‘Positive thoughts’

Speaking on behalf of most chronic illness sufferers, when we get ‘positivity’ rammed down our throats, it’s hard to nod and agree. Specially when the person doing the ramming is persuaded positivity and good vibes will cure us of all diseases, and healthy we will be. I have mixed feelings about this.

I can whole heartedly admit I am not the worlds most positive person, but I do try and see the good in fairly crappy situations, situations that make my judgement and many others, cloudy.

Becoming ill was a lesson in many ways as well as the curse we all know it to be. I’ve learnt many things including how abled beings treat the disabled and chronically ill.  When I first fell ill, no body really knew what was going on with me, including myself. What I learnt along the way, progressively getting worse, hitting my worst and then fighting my way along this chronic illness minefield, is that healthy people sometimes give the worst advice ever.

One thing that used to really grate on me and pluck at my nerves was a very common ‘think positively’ or ‘be positive or you’ll never get better’. 13 year old me did not want to hear it. In fact the last thing I wanted to do was think positively when gaining the ability to walk further than my house was completely unknown to me. That’s when the so called depression hit me and I spent my nights awake, and my days mourning what I’d lost. As difficult as that time period in my life was, I think I needed to go through that to have the motivation and drive to succeed and kick ass in all aspects of my life for the future.

To an extent, healthy people don’t appreciate what they have, or so it seems. ‘Think positively’ isn’t a good way to approach a newly diagnosed teenager, with no clue about anything going on, whatsoever. Healthy people, I ask you this; would you tell someone who just lost someone to think positively? I’m sure you wouldn’t. No, we haven’t lost our family and friends, but we’ve lost a huge part of ourselves. Often the part we feel makes us, us. Just like a failed marriage or losing a loved one, we need time to grieve.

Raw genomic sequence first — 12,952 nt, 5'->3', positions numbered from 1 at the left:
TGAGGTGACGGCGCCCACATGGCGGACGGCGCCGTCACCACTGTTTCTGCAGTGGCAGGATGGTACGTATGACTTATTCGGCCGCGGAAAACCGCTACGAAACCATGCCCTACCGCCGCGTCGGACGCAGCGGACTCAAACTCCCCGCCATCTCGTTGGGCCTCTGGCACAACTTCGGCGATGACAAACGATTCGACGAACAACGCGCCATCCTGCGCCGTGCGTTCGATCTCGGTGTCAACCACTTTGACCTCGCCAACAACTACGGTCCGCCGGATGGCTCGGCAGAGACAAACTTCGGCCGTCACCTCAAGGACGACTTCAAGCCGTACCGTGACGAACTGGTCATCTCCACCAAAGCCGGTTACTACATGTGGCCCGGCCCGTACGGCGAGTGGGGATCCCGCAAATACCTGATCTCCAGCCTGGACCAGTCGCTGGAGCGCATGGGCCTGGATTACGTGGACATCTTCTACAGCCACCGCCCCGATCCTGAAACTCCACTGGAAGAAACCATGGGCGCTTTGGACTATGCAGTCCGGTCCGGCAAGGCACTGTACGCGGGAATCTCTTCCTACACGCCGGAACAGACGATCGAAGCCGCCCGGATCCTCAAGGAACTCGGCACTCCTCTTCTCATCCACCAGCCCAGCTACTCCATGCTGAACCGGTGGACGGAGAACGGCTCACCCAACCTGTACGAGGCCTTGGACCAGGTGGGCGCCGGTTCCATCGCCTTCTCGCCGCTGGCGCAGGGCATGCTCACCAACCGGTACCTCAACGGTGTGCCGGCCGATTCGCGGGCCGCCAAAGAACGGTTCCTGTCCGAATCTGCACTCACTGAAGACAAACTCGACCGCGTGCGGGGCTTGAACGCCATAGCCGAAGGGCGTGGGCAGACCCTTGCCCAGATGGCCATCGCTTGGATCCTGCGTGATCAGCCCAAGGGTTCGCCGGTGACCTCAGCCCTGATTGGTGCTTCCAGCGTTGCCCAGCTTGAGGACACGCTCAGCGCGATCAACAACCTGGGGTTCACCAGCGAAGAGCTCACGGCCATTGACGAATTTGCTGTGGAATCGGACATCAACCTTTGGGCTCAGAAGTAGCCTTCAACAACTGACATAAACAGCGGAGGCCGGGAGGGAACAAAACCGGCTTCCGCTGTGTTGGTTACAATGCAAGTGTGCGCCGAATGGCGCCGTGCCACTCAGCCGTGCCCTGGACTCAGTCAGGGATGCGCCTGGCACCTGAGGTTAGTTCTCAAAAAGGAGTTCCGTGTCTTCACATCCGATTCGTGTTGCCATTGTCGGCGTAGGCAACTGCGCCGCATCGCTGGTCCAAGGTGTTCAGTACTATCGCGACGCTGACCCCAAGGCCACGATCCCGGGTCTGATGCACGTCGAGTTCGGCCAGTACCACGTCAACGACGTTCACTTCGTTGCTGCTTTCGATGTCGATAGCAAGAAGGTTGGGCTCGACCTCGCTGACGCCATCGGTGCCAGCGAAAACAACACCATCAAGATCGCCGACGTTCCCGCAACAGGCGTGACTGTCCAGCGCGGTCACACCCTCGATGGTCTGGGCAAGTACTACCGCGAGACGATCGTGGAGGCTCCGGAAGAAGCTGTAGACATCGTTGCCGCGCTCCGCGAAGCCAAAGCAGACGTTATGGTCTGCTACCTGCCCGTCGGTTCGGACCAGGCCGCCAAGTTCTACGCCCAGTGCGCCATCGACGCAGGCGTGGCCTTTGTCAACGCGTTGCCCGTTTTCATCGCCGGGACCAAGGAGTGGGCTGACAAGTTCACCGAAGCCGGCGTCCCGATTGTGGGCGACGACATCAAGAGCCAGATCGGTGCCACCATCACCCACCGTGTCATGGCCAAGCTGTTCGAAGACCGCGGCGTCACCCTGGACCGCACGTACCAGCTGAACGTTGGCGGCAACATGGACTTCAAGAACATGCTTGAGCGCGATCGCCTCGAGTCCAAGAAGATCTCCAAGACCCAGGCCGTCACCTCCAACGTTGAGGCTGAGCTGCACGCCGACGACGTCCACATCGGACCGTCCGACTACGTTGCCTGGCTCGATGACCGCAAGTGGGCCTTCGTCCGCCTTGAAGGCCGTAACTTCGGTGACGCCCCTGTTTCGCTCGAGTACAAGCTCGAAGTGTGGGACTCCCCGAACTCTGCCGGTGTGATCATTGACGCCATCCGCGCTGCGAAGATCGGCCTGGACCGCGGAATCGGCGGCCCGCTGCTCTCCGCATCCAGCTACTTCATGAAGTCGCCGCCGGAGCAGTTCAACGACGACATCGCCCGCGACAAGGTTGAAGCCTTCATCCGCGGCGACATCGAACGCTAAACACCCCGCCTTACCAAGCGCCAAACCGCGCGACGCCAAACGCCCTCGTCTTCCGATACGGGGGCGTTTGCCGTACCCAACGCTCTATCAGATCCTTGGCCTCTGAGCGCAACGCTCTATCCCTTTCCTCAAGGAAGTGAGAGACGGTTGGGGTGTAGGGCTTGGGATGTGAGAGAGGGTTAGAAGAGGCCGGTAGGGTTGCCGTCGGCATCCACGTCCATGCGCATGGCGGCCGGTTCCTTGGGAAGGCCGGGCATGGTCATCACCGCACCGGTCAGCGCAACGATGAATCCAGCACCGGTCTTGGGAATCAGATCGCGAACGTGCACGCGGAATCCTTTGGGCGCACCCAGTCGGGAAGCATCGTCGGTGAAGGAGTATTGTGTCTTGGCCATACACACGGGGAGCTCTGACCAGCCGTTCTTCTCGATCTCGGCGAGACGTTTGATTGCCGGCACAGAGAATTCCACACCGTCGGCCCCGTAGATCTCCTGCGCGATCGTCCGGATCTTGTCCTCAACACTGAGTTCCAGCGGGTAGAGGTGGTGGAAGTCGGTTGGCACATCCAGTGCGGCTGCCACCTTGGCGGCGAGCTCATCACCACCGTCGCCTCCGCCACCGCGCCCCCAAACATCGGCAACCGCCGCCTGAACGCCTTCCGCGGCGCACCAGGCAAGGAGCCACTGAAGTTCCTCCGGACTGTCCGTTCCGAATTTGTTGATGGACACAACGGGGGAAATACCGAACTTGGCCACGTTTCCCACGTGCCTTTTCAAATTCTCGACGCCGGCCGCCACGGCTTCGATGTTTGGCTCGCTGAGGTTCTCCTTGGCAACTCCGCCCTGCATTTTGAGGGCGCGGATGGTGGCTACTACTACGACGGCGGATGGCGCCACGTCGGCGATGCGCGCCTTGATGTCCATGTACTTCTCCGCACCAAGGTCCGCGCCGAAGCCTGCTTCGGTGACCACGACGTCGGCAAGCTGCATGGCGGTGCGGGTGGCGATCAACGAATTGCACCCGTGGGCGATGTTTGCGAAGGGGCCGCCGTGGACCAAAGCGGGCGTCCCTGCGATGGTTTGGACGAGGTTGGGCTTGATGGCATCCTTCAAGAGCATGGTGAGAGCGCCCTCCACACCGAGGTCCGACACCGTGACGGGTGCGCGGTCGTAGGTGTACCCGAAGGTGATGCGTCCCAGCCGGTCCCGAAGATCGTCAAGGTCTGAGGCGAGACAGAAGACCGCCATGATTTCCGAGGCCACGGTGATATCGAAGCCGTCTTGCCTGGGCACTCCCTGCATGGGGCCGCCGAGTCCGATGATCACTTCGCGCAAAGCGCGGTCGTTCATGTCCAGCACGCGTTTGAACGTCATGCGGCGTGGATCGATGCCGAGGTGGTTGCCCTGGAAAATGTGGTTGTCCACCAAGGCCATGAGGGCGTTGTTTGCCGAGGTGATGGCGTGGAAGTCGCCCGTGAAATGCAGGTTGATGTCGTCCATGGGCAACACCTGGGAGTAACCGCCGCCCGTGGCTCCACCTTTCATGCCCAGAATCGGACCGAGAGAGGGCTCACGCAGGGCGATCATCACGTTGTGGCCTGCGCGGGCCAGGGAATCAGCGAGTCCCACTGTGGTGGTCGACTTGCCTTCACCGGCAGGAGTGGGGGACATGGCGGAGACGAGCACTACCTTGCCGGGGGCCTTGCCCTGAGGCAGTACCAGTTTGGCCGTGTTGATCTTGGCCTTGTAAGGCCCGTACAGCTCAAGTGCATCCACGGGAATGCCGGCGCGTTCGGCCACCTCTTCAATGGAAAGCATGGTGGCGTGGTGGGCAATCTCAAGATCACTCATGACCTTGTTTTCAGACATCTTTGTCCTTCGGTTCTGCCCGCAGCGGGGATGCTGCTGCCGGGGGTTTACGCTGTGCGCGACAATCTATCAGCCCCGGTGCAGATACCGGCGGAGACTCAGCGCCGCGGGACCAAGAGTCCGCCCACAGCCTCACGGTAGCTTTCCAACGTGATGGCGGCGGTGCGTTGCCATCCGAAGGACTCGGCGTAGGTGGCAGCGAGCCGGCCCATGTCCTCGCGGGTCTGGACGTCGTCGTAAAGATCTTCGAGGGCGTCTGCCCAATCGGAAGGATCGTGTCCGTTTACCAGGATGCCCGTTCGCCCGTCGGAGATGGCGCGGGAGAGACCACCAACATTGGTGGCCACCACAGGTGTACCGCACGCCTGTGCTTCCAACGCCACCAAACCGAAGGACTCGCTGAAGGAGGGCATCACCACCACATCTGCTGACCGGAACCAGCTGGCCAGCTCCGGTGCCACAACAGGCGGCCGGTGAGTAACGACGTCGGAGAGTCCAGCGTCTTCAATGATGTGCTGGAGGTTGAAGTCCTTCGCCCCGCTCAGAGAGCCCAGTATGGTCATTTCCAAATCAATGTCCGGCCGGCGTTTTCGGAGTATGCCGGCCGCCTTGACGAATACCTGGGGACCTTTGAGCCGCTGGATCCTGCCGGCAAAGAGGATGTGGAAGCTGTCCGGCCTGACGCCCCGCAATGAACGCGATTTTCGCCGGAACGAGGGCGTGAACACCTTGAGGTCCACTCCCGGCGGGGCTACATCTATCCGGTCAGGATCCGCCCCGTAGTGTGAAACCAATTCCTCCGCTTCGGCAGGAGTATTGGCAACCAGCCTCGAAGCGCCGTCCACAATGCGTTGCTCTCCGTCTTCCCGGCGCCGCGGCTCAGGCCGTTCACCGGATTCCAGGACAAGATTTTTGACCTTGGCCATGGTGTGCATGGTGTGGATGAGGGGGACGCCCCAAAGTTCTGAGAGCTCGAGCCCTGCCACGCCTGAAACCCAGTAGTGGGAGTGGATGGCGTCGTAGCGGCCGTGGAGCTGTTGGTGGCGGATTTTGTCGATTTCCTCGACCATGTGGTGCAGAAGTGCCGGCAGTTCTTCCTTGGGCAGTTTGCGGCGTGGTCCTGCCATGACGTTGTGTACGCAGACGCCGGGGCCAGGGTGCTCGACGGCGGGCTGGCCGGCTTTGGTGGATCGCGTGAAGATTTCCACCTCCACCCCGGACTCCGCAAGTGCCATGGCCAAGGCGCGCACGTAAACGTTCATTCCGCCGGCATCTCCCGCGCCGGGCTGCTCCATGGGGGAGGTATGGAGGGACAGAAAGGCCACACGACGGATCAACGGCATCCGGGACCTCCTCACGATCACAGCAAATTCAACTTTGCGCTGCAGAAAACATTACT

Even when we have finished grieving (if), and we’re ready to move on or at least accept this life, pleased don’t tell me I’ll be cured with mind power alone. It doesn’t work that way. Quite frankly, I find it rather insulting to assume I’m not trying hard enough in every aspect possible, to gain back my once lifestyle. Again for the people at the back, positive thinking alone won’t ‘cure’ me, so enough. Sincerely, the chronic illness community.

However, and it’s a big however, the correct mind set is a crucial part of living with this an illness and getting by. I understand that this life is unimaginably hard, but sometimes I see people who are some what better than me, or sometimes a little worse, give up completely and have everyone do everything for them. Positive thinking is something I had to ‘learn’ and I can honestly say, I appreciate how my illnesses have sculptured me as a person. I feel I now appreciate the things I do have rather than falling into a slump of envy for what I don’t have.

I think if you have a can’t do attitude, you won’t achieve anything or make any progress. With a more positive and brighter outlook, I have become more driven and passionate about everything I want, no matter how hard the journey. I’m no better health wise, but sulking and dragging my arse around the house did nothing but make me feel worse. I have to fight my body constantly so why would I add to the feeling of failure? I quickly decided I needed to get my arse into gear and set myself realistic goals. Life flies by, and I for one, refuse to miss the view.